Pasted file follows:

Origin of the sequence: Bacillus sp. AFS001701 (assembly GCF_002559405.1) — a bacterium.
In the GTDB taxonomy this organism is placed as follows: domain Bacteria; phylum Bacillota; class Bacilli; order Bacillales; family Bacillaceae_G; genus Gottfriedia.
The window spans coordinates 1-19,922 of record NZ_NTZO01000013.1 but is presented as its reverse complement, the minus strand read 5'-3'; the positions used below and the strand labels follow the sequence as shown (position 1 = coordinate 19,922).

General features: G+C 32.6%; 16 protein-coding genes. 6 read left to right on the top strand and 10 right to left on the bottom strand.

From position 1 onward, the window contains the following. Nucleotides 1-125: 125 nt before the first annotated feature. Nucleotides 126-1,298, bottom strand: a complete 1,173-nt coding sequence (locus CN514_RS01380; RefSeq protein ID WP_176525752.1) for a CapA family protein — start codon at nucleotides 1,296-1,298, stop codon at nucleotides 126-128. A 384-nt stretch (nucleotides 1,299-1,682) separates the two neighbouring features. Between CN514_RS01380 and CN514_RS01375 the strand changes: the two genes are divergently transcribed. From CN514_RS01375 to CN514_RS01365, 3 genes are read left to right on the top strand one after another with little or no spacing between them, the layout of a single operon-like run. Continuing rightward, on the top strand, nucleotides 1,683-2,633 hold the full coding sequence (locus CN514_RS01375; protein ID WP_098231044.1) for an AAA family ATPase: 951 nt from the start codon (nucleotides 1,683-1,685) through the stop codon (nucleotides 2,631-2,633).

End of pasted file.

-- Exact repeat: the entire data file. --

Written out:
Origin of the sequence: Bacillus sp. AFS001701 (assembly GCF_002559405.1) — a bacterium.
In the GTDB taxonomy this organism is placed as follows: domain Bacteria; phylum Bacillota; class Bacilli; order Bacillales; family Bacillaceae_G; genus Gottfriedia.
The window spans coordinates 1-19,922 of record NZ_NTZO01000013.1 but is presented as its reverse complement, the minus strand read 5'-3'; the positions used below and the strand labels follow the sequence as shown (position 1 = coordinate 19,922).

General features: G+C 32.6%; 16 protein-coding genes. 6 read left to right on the top strand and 10 right to left on the bottom strand.

From position 1 onward, the window contains the following. Nucleotides 1-125: 125 nt before the first annotated feature. Nucleotides 126-1,298, bottom strand: a complete 1,173-nt coding sequence (locus CN514_RS01380; RefSeq protein ID WP_176525752.1) for a CapA family protein — start codon at nucleotides 1,296-1,298, stop codon at nucleotides 126-128. A 384-nt stretch (nucleotides 1,299-1,682) separates the two neighbouring features. Between CN514_RS01380 and CN514_RS01375 the strand changes: the two genes are divergently transcribed. From CN514_RS01375 to CN514_RS01365, 3 genes are read left to right on the top strand one after another with little or no spacing between them, the layout of a single operon-like run. Continuing rightward, on the top strand, nucleotides 1,683-2,633 hold the full coding sequence (locus CN514_RS01375; protein ID WP_098231044.1) for an AAA family ATPase: 951 nt from the start codon (nucleotides 1,683-1,685) through the stop codon (nucleotides 2,631-2,633).